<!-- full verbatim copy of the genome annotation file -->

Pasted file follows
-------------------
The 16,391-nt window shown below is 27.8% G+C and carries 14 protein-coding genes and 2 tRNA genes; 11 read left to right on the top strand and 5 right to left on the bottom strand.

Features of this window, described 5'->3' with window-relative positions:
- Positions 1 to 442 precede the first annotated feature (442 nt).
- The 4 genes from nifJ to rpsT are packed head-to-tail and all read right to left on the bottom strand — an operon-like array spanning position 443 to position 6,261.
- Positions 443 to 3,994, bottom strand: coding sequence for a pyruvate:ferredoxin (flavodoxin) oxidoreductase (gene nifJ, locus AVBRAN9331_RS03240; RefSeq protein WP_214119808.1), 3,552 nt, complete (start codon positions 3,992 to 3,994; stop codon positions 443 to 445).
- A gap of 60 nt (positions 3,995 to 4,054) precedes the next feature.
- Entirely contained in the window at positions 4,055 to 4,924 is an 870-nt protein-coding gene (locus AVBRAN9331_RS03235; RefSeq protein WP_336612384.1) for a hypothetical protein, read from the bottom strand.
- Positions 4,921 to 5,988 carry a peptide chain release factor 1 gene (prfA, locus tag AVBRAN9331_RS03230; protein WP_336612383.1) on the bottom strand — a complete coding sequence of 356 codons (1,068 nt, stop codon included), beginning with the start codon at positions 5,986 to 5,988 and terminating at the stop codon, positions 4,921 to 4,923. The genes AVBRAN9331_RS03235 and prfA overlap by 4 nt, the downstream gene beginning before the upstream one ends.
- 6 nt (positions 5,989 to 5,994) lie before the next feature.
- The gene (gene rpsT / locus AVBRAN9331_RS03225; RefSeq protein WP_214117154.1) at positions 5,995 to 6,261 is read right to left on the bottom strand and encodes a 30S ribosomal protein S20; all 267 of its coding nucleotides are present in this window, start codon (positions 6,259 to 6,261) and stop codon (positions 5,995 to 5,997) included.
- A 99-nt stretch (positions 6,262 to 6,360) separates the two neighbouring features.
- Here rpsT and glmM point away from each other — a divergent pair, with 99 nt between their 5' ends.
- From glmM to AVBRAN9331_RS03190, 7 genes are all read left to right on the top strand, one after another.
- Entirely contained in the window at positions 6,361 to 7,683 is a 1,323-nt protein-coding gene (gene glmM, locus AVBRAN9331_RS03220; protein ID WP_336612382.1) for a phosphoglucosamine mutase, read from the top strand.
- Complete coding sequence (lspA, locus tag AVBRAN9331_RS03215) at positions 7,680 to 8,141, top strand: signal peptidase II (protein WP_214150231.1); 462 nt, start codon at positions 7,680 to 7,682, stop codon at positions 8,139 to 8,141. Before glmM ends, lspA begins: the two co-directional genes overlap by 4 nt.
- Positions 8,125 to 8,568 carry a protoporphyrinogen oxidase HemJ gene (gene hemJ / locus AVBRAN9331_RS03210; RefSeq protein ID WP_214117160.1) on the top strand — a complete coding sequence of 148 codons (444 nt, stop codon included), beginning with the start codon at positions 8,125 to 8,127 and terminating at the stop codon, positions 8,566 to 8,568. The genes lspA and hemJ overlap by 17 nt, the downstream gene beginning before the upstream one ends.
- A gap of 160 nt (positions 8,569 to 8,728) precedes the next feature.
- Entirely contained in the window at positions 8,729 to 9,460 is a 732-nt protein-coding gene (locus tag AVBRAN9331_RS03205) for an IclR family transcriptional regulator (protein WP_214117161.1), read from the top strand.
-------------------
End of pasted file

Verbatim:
The 16,391-nt window shown below is 27.8% G+C and carries 14 protein-coding genes and 2 tRNA genes; 11 read left to right on the top strand and 5 right to left on the bottom strand.

Features of this window, described 5'->3' with window-relative positions:
- Positions 1 to 442 precede the first annotated feature (442 nt).
- The 4 genes from nifJ to rpsT are packed head-to-tail and all read right to left on the bottom strand — an operon-like array spanning position 443 to position 6,261.
- Positions 443 to 3,994, bottom strand: coding sequence for a pyruvate:ferredoxin (flavodoxin) oxidoreductase (gene nifJ, locus AVBRAN9331_RS03240; RefSeq protein WP_214119808.1), 3,552 nt, complete (start codon positions 3,992 to 3,994; stop codon positions 443 to 445).
- A gap of 60 nt (positions 3,995 to 4,054) precedes the next feature.
- Entirely contained in the window at positions 4,055 to 4,924 is an 870-nt protein-coding gene (locus AVBRAN9331_RS03235; RefSeq protein WP_336612384.1) for a hypothetical protein, read from the bottom strand.
- Positions 4,921 to 5,988 carry a peptide chain release factor 1 gene (prfA, locus tag AVBRAN9331_RS03230; protein WP_336612383.1) on the bottom strand — a complete coding sequence of 356 codons (1,068 nt, stop codon included), beginning with the start codon at positions 5,986 to 5,988 and terminating at the stop codon, positions 4,921 to 4,923. The genes AVBRAN9331_RS03235 and prfA overlap by 4 nt, the downstream gene beginning before the upstream one ends.
- 6 nt (positions 5,989 to 5,994) lie before the next feature.
- The gene (gene rpsT / locus AVBRAN9331_RS03225; RefSeq protein WP_214117154.1) at positions 5,995 to 6,261 is read right to left on the bottom strand and encodes a 30S ribosomal protein S20; all 267 of its coding nucleotides are present in this window, start codon (positions 6,259 to 6,261) and stop codon (positions 5,995 to 5,997) included.
- A 99-nt stretch (positions 6,262 to 6,360) separates the two neighbouring features.
- Here rpsT and glmM point away from each other — a divergent pair, with 99 nt between their 5' ends.
- From glmM to AVBRAN9331_RS03190, 7 genes are all read left to right on the top strand, one after another.
- Entirely contained in the window at positions 6,361 to 7,683 is a 1,323-nt protein-coding gene (gene glmM, locus AVBRAN9331_RS03220; protein ID WP_336612382.1) for a phosphoglucosamine mutase, read from the top strand.
- Complete coding sequence (lspA, locus tag AVBRAN9331_RS03215) at positions 7,680 to 8,141, top strand: signal peptidase II (protein WP_214150231.1); 462 nt, start codon at positions 7,680 to 7,682, stop codon at positions 8,139 to 8,141. Before glmM ends, lspA begins: the two co-directional genes overlap by 4 nt.
- Positions 8,125 to 8,568 carry a protoporphyrinogen oxidase HemJ gene (gene hemJ / locus AVBRAN9331_RS03210; RefSeq protein ID WP_214117160.1) on the top strand — a complete coding sequence of 148 codons (444 nt, stop codon included), beginning with the start codon at positions 8,125 to 8,127 and terminating at the stop codon, positions 8,566 to 8,568. The genes lspA and hemJ overlap by 17 nt, the downstream gene beginning before the upstream one ends.
- A gap of 160 nt (positions 8,569 to 8,728) precedes the next feature.
- Entirely contained in the window at positions 8,729 to 9,460 is a 732-nt protein-coding gene (locus tag AVBRAN9331_RS03205) for an IclR family transcriptional regulator (protein WP_214117161.1), read from the top strand.